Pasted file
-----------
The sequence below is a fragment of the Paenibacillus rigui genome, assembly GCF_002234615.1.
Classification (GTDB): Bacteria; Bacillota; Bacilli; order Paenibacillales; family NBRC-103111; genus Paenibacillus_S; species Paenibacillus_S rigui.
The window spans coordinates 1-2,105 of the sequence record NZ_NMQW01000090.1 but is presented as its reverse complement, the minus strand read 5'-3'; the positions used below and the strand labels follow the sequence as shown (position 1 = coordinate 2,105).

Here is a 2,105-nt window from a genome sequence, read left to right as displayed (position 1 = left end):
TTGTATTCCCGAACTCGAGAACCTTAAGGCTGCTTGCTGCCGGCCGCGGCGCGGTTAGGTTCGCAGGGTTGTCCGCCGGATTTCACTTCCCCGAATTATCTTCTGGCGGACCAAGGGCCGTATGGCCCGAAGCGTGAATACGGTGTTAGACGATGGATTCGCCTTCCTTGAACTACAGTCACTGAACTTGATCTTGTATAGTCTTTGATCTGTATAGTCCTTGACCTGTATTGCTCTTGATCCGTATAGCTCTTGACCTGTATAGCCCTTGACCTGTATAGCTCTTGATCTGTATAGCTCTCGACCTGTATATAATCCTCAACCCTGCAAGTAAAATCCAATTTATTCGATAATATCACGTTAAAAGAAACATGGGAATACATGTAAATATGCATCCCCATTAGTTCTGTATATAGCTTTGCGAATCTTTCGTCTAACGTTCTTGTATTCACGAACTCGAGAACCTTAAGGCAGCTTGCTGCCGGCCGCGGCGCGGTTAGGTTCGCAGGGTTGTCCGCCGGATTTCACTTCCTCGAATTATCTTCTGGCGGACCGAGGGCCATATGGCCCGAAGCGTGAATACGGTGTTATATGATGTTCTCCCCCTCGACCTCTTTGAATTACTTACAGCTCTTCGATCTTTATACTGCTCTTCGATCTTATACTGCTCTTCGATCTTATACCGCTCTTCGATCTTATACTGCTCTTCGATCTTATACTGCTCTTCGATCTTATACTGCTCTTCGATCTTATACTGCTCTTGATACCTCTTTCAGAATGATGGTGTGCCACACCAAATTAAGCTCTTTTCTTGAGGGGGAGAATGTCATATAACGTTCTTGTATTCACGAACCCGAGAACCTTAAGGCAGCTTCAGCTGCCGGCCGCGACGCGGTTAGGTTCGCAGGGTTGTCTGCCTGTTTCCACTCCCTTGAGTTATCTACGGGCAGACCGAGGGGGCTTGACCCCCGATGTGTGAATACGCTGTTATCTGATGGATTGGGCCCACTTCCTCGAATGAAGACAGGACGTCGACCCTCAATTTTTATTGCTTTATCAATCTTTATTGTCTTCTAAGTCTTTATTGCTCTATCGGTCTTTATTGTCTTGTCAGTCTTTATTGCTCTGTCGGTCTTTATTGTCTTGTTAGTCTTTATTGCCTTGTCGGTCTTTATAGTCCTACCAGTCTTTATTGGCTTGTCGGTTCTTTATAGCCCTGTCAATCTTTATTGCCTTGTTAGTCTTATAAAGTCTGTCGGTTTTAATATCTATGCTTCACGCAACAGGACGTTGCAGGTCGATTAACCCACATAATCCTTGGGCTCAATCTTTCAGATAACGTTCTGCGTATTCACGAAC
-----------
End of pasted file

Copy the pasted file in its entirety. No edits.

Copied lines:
The sequence below is a fragment of the Paenibacillus rigui genome, assembly GCF_002234615.1.
Classification (GTDB): Bacteria; Bacillota; Bacilli; order Paenibacillales; family NBRC-103111; genus Paenibacillus_S; species Paenibacillus_S rigui.
The window spans coordinates 1-2,105 of the sequence record NZ_NMQW01000090.1 but is presented as its reverse complement, the minus strand read 5'-3'; the positions used below and the strand labels follow the sequence as shown (position 1 = coordinate 2,105).

Here is a 2,105-nt window from a genome sequence, read left to right as displayed (position 1 = left end):
TTGTATTCCCGAACTCGAGAACCTTAAGGCTGCTTGCTGCCGGCCGCGGCGCGGTTAGGTTCGCAGGGTTGTCCGCCGGATTTCACTTCCCCGAATTATCTTCTGGCGGACCAAGGGCCGTATGGCCCGAAGCGTGAATACGGTGTTAGACGATGGATTCGCCTTCCTTGAACTACAGTCACTGAACTTGATCTTGTATAGTCTTTGATCTGTATAGTCCTTGACCTGTATTGCTCTTGATCCGTATAGCTCTTGACCTGTATAGCCCTTGACCTGTATAGCTCTTGATCTGTATAGCTCTCGACCTGTATATAATCCTCAACCCTGCAAGTAAAATCCAATTTATTCGATAATATCACGTTAAAAGAAACATGGGAATACATGTAAATATGCATCCCCATTAGTTCTGTATATAGCTTTGCGAATCTTTCGTCTAACGTTCTTGTATTCACGAACTCGAGAACCTTAAGGCAGCTTGCTGCCGGCCGCGGCGCGGTTAGGTTCGCAGGGTTGTCCGCCGGATTTCACTTCCTCGAATTATCTTCTGGCGGACCGAGGGCCATATGGCCCGAAGCGTGAATACGGTGTTATATGATGTTCTCCCCCTCGACCTCTTTGAATTACTTACAGCTCTTCGATCTTTATACTGCTCTTCGATCTTATACTGCTCTTCGATCTTATACCGCTCTTCGATCTTATACTGCTCTTCGATCTTATACTGCTCTTCGATCTTATACTGCTCTTCGATCTTATACTGCTCTTGATACCTCTTTCAGAATGATGGTGTGCCACACCAAATTAAGCTCTTTTCTTGAGGGGGAGAATGTCATATAACGTTCTTGTATTCACGAACCCGAGAACCTTAAGGCAGCTTCAGCTGCCGGCCGCGACGCGGTTAGGTTCGCAGGGTTGTCTGCCTGTTTCCACTCCCTTGAGTTATCTACGGGCAGACCGAGGGGGCTTGACCCCCGATGTGTGAATACGCTGTTATCTGATGGATTGGGCCCACTTCCTCGAATGAAGACAGGACGTCGACCCTCAATTTTTATTGCTTTATCAATCTTTATTGTCTTCTAAGTCTTTATTGCTCTATCGGTCTTTATTGTCTTGTCAGTCTTTATTGCTCTGTCGGTCTTTATTGTCTTGTTAGTCTTTATTGCCTTGTCGGTCTTTATAGTCCTACCAGTCTTTATTGGCTTGTCGGTTCTTTATAGCCCTGTCAATCTTTATTGCCTTGTTAGTCTTATAAAGTCTGTCGGTTTTAATATCTATGCTTCACGCAACAGGACGTTGCAGGTCGATTAACCCACATAATCCTTGGGCTCAATCTTTCAGATAACGTTCTGCGTATTCACGAAC